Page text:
https://www.irishtimes.com/business/energy-and-resources/state-fund-announces-major-investment-in-solar-energy-1.3360500

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    Rob Leviston

    In today’s Ballarat Courier, they highlighted a local blackout on Friday, 19Jan18. In all, 3600 customers were blacked out.
    Now, Buninyong has a battery! Yes, it was mooted as the largest when it was first installed. It is 2MW, and supposedly could power 3000 customers for 60 minutes! Wow! All for $8 million!
    And last Friday, the battery was used for the first time since being installed.
    And what did it do? It powered just 760 customers for 50 minutes!
    Apparently the locals are not happy with their new high tech saviour!
    So it could only manage 25% of what it was allegedly capable of? Not very cost effective IMO. Backup diesel genny at least can power as long as you have fuel!
    Here is the link to the report.
    http://www.thecourier.com.au/story/5179717/buninyong-battery-kicks-in-but-residents-still-feeling-the-heat/?cs=12

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      Yonniestone

      Rob I’ve been told by locals that their big battery makes a loud noise when running , any truth to this?

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        Rob Leviston

        Not sure Yonniestone. Haven’t seen it close up, or heard it running. I did read an early report that suggested it was noisy, and was a bugger to keep cool! Hence the noise from the cooling fans. I believe they also had an issue with the fire retardant system, creating a toxic? environment. I assume that has now been remedied, but who knows?

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    Amber

    And I thought no State or Country could screw up energy policy as much as the Ontario , Canada, Liberals . Wrong again .
    But hey as long as the planet is saved .
    Government robbing the people was never so clear .

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    pat

    22 Jan: Lithgow Mercury: Wollemi National Park burns as heatwave conditions hit region
    by Kirsty Horton
    Chifley-Lithgow fire crews were kept very busy over the weekend, with multiple fires in the region. As well as the Portland blaze there were two fires in Bathurst on Saturday.
    One was sparked on the Mitchell Highway at Bathurst ***when the fuse dropped out of a solar panel. It burned three hectares…

    VIDEO: 21 Jan: 9News: with AAP: Police suspect Royal National Park bushfire was deliberately lit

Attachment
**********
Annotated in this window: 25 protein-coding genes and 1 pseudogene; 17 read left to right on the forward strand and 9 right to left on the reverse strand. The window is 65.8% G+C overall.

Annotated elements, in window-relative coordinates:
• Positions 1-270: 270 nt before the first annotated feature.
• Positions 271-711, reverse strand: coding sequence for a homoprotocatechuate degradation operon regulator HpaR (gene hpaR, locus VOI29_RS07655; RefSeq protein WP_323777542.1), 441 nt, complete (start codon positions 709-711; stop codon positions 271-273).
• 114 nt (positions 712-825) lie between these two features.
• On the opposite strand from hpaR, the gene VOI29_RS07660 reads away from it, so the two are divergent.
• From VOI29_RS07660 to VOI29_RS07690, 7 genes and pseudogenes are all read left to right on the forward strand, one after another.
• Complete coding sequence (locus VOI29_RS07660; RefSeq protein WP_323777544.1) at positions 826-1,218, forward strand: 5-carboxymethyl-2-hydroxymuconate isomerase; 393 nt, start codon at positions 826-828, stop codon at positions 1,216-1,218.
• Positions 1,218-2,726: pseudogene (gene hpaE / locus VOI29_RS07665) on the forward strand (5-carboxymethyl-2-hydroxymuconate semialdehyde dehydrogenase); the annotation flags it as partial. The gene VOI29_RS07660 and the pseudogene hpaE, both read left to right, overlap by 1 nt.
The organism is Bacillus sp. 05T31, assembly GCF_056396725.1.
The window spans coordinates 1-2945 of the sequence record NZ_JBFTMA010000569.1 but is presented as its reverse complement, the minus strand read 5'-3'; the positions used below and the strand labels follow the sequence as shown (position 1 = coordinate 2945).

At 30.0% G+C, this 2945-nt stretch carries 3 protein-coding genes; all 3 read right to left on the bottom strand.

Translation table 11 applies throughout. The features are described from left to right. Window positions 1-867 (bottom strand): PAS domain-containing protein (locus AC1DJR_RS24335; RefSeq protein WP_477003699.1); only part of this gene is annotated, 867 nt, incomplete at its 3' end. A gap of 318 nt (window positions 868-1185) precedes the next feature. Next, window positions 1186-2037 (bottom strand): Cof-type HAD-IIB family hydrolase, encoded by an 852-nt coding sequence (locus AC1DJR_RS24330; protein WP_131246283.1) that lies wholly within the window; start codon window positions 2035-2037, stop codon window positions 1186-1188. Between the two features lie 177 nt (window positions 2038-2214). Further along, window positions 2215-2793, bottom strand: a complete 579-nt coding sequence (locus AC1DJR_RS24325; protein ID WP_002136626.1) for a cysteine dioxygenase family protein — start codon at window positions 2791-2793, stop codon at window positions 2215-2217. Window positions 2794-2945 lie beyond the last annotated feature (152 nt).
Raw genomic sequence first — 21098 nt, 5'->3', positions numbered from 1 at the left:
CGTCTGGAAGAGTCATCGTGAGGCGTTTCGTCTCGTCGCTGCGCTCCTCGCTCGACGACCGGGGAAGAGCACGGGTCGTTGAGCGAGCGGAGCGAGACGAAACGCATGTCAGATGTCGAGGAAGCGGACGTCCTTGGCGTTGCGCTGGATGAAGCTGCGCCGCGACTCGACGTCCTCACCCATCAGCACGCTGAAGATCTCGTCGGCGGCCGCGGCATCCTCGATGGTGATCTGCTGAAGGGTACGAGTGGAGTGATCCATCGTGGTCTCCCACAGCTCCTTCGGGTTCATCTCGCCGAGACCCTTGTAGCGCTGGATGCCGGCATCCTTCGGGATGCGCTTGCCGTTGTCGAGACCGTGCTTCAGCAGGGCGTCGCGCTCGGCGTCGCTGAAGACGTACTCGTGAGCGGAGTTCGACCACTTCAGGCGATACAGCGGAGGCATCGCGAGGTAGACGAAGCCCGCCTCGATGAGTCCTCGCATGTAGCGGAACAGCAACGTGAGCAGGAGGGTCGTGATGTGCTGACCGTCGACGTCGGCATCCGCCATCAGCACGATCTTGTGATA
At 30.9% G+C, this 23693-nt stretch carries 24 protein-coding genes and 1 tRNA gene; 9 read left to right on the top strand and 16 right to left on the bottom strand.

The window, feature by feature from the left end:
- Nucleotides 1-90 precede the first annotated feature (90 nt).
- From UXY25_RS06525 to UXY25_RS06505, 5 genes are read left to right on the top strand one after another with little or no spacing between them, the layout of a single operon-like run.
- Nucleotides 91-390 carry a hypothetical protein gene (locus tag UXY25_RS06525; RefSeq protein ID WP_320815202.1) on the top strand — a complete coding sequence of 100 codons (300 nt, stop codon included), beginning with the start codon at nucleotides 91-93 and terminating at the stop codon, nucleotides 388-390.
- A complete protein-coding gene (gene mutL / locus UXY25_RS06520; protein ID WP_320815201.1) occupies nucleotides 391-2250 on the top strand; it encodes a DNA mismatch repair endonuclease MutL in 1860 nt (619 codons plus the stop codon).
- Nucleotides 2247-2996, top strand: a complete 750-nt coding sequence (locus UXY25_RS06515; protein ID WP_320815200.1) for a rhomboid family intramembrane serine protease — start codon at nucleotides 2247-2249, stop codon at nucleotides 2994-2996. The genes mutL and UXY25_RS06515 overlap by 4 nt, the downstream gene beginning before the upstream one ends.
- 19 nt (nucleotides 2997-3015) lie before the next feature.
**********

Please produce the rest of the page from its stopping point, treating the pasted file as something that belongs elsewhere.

Sydney’s Royal National Park will remain closed today due to a suspicious bushfire, as the Rural Fire Service declares total fire bans across four regions of New South Wales.
    The blaze, which authorities suspect was deliberately lit yesterday, has burnt through more than 600 hectares.
    A photograph taken by a hiker showing at least seven different ignition points could hold the key to helping capturing the potential arsonist…
    https://www.9news.com.au/national/2018/01/20/13/21/emergency-crews-called-to-bundeena-fire-south-of-sydney

    16 Jan: SBS: AAP: Police hunt for Perth’s ash-cloud arsonist
    Police suspect an arsonist is responsible for the bushfire which blanketed Perth in a large cloud of ash as it burnt through thousands of hectares in Mundaring.
    Specialist investigators are scouring the park for evidence, a NSW Police spokesperson said…

    An arsonist is suspected to have started the fire in Sawyer’s Valley at about 8:30am on Sunday.
    Arson squad detectives have asked for the public’s help to track down the driver of a grey early 2000s model Ford Falcon, which was seen on Gorrie Road in the area of Hancock Brook in the Mundaring State Forest.
    Around 200 firefighters battled the blaze at its peak as it burned through about 3000 hectares of bushland and threatened homes and property near Mundaring Weir…
    https://www.sbs.com.au/news/police-hunt-for-perth-s-ash-cloud-arsonist

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    Missed weakend unshreaded again! So solly! OTOH Commercial beer producers actually ‘carbonate’ their filtered pasteurized dregs into bottles cans at 30psi (2 Atmospheres).This all has to do with my recent Ma beer froze!
    Take any aluminum canned beer down to my local 20°F, -5°C. Such does not freeze as the pressure is to high! (Has little rotational inertia about the cylindrical axis). Take such into 15°C home environment, and open under ‘throttled’ gas expansion! Tab breaks off, ice pick, even pounding #0 Phillips screwdriver through can. Tis a messy hoot to watch! Foam everware! Will not stop! Can we have some scientific explanation from academic meteorologists, that clearly know everting ’bout CO2.
    All the best!-will-

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    Jeff C

    Hi Jo Nova,